Feb 21

Brady Forrest

Brady Forrest

Web Search in Google Earth

Last week Google added KML search to Google Earth. Now when you are using the search bar you will see a listing of KML files found via web crawl that are applicable to your current Google Earth view. For example, if you are viewing Seattle, WA and you type in 'statues' you will see applicable KML files. When I heard the announcement two things struck me.

Web Search in Keyhole
This is the first inclusion of Google's web crawl in Google Earth. It has had Local search for a while, but that comes from a seperate index. I think that this is just the beginning of different search types to be included in Google Earth. I don't see any reason why Google wouldn't continue to add geocoded content as layers. In the future I think that we can expect blogs, Orkut networks, geo-referenced websites (time to start using microformats!), and books (it has already added a geo-oreinted view to book search - example).
What would the goal be of adding more search types? Well for one this would continue to improve the product; search is powerful. Second, search can lead to ads which may lead to monetization of Google Earth.

Geo Community Centered Around KML
This is the second KML-sharing feature that Google has implemented. The first was the ability to view other people's KML files in Google Maps. Though hosted KML is a very capable for sharing data it is still incredibly geeky to try to build community around a file format. I can't imagine "normal" users being able to really use this.
A much simpler method of sharing would be hosted maps - very similar to what Platial , Frappr and Live do. I have to assume that a similar product is being worked on internally. Google will have to strike a balance here as it will not want to be seen as competing too much with all of its mashup partners (who can switch providers very easily by using Open Source JavaScript libraries like OpenLayers or Mapstraction - Radar post).

John Hanke
, the founder of Keyhole (creators of Google Earth), will be speaking at Where 2.0 2007.

tags: web 2.0  | comments: 7   | Sphere It

Previous  |  Next

0 TrackBacks

TrackBack URL for this entry:

Comments: 7

  Mark Harwood [02.22.07 01:48 AM]

Google Earth is missing a major trick which would really open it up.

Right now you can install "network links" - a URL to which GE automatically adds lat/lon parameters for the current window location. This allows you to bring in location-related content but of a fixed subject matter.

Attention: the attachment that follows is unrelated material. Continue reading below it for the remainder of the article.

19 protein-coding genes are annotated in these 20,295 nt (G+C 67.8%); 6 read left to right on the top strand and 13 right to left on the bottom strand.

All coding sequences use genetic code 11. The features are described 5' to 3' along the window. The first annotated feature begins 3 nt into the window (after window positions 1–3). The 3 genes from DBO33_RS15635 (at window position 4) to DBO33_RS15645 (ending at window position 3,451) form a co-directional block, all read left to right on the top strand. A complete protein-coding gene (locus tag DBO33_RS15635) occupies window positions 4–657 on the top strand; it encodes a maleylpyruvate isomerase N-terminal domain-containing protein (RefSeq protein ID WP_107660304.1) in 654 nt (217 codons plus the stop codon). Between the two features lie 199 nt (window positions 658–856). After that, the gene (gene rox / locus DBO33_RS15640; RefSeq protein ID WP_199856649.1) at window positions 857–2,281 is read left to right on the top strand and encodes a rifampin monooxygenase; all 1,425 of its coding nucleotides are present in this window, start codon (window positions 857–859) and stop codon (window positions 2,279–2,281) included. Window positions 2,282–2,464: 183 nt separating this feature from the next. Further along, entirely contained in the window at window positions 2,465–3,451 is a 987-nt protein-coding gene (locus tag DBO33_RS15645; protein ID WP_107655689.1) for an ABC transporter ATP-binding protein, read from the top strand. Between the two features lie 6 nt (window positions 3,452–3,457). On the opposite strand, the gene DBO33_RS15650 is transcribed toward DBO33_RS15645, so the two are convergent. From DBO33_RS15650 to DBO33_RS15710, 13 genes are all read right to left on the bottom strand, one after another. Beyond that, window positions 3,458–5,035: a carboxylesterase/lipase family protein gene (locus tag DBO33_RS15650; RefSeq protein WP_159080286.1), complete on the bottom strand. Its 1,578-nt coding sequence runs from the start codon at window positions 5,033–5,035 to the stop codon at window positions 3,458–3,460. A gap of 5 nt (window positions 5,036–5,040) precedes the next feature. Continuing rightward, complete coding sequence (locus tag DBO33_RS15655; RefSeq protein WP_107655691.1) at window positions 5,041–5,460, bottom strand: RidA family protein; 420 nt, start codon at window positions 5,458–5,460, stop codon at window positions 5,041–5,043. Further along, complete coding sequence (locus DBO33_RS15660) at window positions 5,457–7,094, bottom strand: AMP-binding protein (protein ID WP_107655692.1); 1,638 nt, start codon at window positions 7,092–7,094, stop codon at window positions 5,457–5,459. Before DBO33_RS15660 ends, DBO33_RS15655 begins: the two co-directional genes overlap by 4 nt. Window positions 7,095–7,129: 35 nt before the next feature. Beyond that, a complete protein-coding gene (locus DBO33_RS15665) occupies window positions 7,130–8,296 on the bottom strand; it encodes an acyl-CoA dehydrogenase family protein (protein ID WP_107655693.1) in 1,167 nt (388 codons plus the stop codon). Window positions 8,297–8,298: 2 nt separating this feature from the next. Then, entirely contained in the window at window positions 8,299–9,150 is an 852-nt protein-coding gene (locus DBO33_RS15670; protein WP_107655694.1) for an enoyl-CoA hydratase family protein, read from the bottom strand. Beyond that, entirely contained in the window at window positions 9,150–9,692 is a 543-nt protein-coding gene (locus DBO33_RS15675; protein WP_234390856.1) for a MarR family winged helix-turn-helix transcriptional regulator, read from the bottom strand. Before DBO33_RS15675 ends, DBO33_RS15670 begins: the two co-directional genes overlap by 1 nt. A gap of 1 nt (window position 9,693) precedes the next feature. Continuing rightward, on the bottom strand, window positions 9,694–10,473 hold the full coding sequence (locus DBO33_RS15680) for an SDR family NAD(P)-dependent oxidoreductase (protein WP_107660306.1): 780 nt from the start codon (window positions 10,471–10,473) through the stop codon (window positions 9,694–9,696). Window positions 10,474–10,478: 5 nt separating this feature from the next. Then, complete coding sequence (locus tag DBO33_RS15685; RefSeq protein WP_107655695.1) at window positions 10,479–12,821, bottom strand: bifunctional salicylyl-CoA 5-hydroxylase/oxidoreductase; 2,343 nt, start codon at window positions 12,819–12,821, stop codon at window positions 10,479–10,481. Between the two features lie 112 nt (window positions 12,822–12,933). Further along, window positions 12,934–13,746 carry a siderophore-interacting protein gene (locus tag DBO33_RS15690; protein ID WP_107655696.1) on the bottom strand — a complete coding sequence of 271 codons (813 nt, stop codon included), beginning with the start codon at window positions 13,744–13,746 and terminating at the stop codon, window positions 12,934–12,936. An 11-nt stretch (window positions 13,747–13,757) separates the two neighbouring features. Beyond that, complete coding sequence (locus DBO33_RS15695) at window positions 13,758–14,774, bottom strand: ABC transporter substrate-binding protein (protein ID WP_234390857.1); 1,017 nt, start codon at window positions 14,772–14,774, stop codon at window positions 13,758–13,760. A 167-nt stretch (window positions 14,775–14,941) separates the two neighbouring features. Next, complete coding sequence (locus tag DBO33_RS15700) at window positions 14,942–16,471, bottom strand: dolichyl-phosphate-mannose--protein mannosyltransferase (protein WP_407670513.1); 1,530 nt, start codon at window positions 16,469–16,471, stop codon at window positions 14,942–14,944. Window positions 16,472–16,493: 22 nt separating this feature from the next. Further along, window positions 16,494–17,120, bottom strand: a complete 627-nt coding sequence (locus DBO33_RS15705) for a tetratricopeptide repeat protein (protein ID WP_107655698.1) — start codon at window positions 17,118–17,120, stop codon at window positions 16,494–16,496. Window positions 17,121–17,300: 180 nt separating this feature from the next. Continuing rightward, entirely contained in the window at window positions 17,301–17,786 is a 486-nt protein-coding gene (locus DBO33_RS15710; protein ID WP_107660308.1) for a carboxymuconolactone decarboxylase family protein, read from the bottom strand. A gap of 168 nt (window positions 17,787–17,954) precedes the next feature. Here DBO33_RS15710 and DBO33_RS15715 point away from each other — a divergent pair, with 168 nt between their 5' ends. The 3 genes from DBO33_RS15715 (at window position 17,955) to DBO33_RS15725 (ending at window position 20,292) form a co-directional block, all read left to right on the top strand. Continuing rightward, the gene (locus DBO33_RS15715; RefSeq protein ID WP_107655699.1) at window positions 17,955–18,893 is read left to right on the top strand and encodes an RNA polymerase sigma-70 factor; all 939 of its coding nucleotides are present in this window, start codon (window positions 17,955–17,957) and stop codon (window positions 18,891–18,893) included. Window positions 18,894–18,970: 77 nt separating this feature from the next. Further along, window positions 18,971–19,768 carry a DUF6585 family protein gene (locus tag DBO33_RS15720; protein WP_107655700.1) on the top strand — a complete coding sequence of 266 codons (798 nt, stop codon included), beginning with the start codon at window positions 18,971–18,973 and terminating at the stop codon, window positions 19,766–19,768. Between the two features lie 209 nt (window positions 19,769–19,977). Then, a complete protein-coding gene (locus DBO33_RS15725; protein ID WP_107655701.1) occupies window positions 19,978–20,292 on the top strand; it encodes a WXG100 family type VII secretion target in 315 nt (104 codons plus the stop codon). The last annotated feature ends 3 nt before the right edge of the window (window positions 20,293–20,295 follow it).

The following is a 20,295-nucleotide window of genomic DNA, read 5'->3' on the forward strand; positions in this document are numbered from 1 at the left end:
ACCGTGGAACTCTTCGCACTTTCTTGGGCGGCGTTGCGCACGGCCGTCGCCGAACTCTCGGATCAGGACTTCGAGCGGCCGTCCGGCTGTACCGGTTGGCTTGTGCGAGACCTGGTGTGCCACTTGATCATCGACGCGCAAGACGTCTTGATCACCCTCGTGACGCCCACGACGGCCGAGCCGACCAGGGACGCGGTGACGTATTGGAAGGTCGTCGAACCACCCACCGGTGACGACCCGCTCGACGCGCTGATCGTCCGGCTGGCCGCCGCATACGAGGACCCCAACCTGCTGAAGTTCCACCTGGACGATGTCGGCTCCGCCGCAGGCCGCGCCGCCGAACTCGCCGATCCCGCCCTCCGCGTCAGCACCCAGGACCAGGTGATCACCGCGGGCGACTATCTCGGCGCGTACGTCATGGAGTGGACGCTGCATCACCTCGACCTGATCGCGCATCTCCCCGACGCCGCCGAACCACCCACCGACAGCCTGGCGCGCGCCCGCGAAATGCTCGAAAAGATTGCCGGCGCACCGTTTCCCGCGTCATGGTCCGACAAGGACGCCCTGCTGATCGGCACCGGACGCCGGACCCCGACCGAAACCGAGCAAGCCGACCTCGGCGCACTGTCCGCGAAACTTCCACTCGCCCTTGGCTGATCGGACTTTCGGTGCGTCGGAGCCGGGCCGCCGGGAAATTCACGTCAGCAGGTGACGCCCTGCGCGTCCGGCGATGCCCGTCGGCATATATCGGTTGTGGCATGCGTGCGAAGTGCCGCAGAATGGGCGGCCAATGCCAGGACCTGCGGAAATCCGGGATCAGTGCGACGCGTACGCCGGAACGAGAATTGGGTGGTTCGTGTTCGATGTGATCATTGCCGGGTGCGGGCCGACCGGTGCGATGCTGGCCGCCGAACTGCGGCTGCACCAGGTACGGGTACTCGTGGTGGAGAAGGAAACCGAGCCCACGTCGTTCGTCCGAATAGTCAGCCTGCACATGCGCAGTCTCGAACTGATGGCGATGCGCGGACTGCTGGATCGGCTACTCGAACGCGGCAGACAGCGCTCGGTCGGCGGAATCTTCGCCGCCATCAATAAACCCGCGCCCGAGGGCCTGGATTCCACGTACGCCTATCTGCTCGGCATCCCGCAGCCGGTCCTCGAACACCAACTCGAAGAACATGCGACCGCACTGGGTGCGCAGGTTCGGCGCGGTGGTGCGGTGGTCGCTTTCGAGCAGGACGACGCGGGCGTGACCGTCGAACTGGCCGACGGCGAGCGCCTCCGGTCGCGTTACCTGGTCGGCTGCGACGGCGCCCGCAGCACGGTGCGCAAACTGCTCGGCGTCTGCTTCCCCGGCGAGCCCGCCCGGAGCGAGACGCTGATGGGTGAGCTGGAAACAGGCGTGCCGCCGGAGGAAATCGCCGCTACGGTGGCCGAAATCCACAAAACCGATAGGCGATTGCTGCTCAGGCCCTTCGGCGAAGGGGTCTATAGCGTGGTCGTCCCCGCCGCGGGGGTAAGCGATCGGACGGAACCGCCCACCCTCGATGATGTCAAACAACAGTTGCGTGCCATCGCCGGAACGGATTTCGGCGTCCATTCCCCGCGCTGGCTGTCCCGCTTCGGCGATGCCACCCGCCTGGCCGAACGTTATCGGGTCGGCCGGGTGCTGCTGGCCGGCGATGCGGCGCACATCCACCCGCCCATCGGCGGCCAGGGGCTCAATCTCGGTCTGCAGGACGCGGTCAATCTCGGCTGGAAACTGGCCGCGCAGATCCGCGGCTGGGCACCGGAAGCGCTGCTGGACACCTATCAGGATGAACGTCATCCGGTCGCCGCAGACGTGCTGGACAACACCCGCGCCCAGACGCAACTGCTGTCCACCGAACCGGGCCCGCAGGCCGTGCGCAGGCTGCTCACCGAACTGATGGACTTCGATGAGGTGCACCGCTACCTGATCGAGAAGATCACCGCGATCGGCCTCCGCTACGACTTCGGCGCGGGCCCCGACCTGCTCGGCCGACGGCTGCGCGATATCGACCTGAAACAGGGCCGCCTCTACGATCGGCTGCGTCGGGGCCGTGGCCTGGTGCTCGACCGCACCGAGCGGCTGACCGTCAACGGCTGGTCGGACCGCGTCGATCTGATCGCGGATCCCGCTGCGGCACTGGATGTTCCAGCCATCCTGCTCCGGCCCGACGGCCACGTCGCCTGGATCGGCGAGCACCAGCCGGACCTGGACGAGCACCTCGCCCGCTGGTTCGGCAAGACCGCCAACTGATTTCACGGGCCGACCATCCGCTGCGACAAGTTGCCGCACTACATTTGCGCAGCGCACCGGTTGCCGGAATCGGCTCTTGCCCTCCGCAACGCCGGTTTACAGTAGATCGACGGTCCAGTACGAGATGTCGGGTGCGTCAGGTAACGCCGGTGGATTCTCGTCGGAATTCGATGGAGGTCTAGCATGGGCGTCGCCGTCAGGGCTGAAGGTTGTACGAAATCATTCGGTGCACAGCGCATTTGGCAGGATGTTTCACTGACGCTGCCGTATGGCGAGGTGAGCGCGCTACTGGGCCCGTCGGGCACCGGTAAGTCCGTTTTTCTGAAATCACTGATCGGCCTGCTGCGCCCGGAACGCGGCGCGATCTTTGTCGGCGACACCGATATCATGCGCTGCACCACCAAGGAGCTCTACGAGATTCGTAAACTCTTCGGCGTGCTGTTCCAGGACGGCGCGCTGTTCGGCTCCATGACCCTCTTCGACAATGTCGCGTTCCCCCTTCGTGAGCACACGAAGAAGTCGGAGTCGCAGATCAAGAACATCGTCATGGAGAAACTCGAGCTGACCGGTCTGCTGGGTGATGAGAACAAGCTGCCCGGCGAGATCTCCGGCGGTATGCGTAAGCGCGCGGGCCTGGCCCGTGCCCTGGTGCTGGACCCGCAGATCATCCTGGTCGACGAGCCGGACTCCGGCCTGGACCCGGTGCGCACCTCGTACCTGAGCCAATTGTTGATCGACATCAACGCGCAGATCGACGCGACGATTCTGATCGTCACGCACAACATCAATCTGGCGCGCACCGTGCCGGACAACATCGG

Now what if GE did the same thing for HTTP POSTs that it does for HTTP GETs? It has a browser built-in. What if I could display any web page containing a regular form which the user could fill in their choice of subject(item of interest, price range, time range etc) and GE automatically added the current lat/lon data as extra HTTP parameters to define location when posted? How many apps would that enable?

I already floated this on the Keyhole forums some time ago and got a fairly mute response. I have to wonder if Google are wanting to keep that level of "richer" interface limited to a choice of their own services which they currently expose as non-HTML forms inside the GE application.

  Kyle [02.28.07 11:39 PM]

In response to your comment,
"A much simpler method of sharing would be hosted maps - very similar to what Platial , Frappr and Live do. I have to assume that a similar product is being worked on internally."

I have began to build this type of site- pretty much done aside from group maps and embedding for other sites. Let me know what you think, I'd be honored.

  brad [03.31.07 09:12 AM]

is there a way to view google earth in real time? I heard if you bought a membership it was in fifteen minute time delay is that true?

  Andrew Russell [05.07.07 02:01 AM]

Hi Brad, ahhhh no.
This is a very common misconception of google earth.
It only views historic photos of the earth, they went to a lot of trouble to get static cloud free imagery by combining a large number of separate photo layers. The highly detailed images are often from cameras on planes, and the low res ones are from satellites.
If it helps the Simpsons had a recent show where they made the same (maybe intentional) mistake, it is a classic, find it on youtube.

  mark Pace [12.31.08 08:55 PM]

Rumor: Prior to 911 before goverment control on satelite images the resolution was better and time delay was not as drastic. How much truth is this rumor?

  hrayr [02.19.09 12:50 PM]

you may use HTML tags for style

  hrayr [02.19.09 12:56 PM]

I've been using FriendFeed, a great way to share things with my friends and family. I thought you might like to try it out, too.
Check out my feed here:

Post A Comment:

 (please be patient, comments may take awhile to post)

Type the characters you see in the picture above.